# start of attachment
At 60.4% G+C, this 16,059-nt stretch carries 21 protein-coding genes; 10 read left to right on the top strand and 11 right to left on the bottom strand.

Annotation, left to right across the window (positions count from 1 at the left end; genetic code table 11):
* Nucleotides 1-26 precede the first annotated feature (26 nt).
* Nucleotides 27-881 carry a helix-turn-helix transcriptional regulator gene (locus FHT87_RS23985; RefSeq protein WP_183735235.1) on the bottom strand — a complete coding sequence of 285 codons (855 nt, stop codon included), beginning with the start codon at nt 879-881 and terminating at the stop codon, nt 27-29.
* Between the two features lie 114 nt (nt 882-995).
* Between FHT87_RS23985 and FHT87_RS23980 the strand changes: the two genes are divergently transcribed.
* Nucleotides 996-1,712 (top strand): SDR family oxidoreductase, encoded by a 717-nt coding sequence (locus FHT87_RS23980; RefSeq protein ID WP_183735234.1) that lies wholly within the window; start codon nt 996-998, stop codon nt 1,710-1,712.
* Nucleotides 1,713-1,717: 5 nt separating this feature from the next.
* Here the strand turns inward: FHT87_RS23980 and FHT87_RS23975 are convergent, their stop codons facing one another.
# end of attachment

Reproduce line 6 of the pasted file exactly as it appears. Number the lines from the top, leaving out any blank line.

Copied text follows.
* Between FHT87_RS23985 and FHT87_RS23980 the strand changes: the two genes are divergently transcribed.